The convergence of a slowing economy and rising inflation may present Bernanke with his greatest challenge yet. “Greenspan had this tailwind that he didn’t have any situations like [that convergence]. There’s no clear path as to what the Fed should do [now],” said Justin Fox ’87, business and economics columnist for Time magazine.
Yes, I am so inarticulate when speaking aloud that college newspaper reporters have to finish my thoughts in print for me. (Thanks, Tatiana!) Just to elaborate: The “tailwind” Alan Greenspan had at his back was a quarter-century-long decline in long-term interest rates combined with a slide in commodity prices. Sure, Greenspan contributed to the interest-rate decline by helping convince investors that serious inflation was a thing of the past (or the very distant future) in the U.S. But he also was lucky to be Fed chairman when he was–after Paul Volcker had done the brutal work of killing inflation by nearly killing the U.S. economy and before the long post-inflation honeymoon had run its course.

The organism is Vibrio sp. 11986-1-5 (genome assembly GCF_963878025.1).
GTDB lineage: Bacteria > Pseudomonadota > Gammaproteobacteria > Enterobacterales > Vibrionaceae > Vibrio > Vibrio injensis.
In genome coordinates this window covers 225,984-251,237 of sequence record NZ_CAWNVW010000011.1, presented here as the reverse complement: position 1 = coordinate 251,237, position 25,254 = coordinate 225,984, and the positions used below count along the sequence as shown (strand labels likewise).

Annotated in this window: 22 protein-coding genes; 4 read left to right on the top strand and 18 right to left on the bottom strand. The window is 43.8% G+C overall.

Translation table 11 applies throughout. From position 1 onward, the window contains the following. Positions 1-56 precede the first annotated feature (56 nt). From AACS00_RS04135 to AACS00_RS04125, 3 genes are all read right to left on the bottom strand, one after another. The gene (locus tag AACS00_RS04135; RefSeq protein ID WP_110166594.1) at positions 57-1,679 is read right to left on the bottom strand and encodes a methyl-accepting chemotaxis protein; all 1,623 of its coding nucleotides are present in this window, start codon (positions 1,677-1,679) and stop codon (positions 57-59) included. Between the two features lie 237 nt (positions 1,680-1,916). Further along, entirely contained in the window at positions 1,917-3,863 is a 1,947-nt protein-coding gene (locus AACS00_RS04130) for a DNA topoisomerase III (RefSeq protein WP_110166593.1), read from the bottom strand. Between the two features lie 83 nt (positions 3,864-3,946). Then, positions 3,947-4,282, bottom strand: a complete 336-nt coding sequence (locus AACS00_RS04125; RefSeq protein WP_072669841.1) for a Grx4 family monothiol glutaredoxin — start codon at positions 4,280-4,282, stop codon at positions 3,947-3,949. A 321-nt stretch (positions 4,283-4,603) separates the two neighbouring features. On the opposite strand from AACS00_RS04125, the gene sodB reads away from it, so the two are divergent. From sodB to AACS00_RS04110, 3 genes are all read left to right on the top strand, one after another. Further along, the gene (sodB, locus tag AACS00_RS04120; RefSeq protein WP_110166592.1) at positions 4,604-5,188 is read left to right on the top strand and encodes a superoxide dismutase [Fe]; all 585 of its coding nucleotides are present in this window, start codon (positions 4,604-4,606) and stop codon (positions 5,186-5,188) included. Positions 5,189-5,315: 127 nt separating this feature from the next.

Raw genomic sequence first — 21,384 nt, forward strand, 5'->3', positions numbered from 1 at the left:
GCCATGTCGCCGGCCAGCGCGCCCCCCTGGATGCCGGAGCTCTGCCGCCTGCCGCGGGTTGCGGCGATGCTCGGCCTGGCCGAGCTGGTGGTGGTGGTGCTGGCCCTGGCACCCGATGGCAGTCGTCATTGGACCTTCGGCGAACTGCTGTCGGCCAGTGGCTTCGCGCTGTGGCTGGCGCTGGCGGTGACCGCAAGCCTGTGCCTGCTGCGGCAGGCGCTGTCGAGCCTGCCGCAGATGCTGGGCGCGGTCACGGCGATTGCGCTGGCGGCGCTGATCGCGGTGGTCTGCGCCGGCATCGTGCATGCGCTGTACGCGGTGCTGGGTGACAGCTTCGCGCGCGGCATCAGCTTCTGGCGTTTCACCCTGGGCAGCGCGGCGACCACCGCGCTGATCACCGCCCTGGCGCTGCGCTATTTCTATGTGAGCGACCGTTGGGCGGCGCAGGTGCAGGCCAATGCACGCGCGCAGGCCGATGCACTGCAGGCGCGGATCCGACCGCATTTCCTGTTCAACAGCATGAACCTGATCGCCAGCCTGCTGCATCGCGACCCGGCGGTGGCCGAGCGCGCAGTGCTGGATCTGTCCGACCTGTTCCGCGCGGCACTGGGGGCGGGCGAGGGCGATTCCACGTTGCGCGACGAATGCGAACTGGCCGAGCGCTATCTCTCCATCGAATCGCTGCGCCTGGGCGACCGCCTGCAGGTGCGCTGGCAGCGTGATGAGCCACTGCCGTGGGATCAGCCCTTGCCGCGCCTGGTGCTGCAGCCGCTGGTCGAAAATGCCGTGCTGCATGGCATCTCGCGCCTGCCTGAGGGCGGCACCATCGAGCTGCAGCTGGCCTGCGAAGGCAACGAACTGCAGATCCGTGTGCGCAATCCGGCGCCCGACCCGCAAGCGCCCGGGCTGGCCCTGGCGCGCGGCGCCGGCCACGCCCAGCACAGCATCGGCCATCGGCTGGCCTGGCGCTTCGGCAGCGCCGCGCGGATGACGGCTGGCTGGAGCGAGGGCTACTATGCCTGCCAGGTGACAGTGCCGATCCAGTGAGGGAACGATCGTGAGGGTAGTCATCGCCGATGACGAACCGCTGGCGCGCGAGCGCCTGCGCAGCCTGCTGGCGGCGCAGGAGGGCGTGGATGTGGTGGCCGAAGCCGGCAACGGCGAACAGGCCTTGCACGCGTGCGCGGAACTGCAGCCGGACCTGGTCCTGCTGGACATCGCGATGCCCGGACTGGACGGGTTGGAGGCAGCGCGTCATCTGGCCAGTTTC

Bernanke faces a much more difficult situation. Long-term interest rates can’t go a whole lot lower, and commodity prices appear to be in an up cycle. Plus, investors and lenders have been so lulled by Greenspan’s good luck and deft touch that they don’t seem fully aware of how ugly things could get as Bernanke tries to fight persistent inflation in a slowing economy.
Or something like that. As I’ve said before, I’m not a real Fed watcher. Don’t have the attention span for it. My attention this morning, in fact, soon drifted to a fascinating Princetonian article about the huge reaction a column in Monday’s paper by Princeton economist Uwe Reinhardt (headline: “Bomb Iceland Instead of Iran”) had gotten in Iceland. When I worked for the Daily Princetonian, I think it’s safe to say that no one was reading us in Iceland.